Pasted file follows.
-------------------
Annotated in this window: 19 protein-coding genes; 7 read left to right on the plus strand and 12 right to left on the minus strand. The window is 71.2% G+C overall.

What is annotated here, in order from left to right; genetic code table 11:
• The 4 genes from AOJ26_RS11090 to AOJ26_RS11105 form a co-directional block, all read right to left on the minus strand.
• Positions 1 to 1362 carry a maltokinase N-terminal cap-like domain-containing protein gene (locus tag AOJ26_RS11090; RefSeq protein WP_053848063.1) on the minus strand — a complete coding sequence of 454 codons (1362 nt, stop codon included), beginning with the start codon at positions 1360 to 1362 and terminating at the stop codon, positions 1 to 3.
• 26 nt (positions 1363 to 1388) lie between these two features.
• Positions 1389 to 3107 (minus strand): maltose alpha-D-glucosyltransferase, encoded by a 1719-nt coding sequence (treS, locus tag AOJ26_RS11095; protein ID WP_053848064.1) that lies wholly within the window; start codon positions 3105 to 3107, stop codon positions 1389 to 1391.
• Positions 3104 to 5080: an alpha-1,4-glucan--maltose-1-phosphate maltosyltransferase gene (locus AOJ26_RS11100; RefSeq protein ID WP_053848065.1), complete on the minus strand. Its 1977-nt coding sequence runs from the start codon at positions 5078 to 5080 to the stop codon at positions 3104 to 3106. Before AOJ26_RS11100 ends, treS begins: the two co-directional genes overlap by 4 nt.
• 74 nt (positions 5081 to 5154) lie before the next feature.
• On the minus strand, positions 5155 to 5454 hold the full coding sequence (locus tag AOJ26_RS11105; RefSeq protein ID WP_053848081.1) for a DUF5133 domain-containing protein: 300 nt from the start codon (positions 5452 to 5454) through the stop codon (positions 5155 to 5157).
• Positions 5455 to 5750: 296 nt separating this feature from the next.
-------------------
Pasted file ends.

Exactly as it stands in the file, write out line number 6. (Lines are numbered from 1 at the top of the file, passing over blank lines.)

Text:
• Positions 1389 to 3107 (minus strand): maltose alpha-D-glucosyltransferase, encoded by a 1719-nt coding sequence (treS, locus tag AOJ26_RS11095; protein ID WP_053848064.1) that lies wholly within the window; start codon positions 3105 to 3107, stop codon positions 1389 to 1391.